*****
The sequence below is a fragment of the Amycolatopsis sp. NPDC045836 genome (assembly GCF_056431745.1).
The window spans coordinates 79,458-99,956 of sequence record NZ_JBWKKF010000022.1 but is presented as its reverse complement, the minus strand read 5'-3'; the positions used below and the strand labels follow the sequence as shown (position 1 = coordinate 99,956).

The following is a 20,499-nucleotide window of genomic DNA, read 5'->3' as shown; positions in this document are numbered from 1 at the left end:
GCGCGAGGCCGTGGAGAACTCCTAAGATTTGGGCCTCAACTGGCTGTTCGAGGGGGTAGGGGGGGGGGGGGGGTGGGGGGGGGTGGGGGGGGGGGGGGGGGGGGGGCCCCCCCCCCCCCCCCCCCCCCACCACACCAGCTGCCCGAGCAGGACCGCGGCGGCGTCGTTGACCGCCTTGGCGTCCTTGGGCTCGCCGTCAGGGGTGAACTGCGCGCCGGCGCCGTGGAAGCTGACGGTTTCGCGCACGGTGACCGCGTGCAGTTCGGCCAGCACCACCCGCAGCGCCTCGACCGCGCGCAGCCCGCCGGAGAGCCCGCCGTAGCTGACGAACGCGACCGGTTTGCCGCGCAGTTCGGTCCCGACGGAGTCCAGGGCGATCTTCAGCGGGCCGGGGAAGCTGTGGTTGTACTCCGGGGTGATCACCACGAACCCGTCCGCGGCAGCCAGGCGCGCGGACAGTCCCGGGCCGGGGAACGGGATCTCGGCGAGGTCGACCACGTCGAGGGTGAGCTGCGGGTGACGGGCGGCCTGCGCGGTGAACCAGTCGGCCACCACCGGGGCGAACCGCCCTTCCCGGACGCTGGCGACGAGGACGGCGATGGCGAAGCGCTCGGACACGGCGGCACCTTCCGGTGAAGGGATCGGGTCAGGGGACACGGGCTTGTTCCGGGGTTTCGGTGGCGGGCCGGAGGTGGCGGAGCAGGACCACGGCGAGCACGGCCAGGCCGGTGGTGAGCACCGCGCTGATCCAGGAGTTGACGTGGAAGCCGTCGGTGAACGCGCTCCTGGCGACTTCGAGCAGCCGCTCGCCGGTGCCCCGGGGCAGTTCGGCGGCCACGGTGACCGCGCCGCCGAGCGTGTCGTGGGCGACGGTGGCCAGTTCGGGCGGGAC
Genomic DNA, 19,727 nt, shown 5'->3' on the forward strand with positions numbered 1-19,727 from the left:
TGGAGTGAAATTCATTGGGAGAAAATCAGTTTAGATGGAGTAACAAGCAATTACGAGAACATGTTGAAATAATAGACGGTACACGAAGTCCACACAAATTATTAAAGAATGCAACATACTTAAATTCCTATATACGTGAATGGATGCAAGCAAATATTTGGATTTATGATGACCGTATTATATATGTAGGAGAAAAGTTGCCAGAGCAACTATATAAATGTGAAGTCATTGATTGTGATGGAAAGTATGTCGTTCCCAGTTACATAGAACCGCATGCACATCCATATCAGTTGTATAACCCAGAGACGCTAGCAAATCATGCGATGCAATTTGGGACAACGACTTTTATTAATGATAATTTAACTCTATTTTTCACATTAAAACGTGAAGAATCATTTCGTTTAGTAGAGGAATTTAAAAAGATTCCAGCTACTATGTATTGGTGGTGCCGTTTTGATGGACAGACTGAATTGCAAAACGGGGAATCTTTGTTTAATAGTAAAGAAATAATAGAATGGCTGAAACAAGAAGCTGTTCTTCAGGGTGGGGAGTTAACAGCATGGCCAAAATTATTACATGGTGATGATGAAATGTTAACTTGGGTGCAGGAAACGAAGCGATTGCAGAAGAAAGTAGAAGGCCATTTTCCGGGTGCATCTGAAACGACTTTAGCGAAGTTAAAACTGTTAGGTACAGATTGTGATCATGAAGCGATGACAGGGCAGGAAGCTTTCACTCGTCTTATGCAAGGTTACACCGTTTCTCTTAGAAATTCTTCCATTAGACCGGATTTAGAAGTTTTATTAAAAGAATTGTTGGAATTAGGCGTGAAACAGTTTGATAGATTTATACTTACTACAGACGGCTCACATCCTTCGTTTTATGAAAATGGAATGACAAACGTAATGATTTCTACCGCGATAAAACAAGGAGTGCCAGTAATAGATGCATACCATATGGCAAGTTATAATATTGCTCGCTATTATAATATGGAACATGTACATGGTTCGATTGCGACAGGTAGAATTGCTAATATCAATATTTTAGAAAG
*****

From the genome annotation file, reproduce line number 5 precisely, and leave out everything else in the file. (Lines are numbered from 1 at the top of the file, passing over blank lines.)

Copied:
Genomic DNA, 19,727 nt, shown 5'->3' on the forward strand with positions numbered 1-19,727 from the left: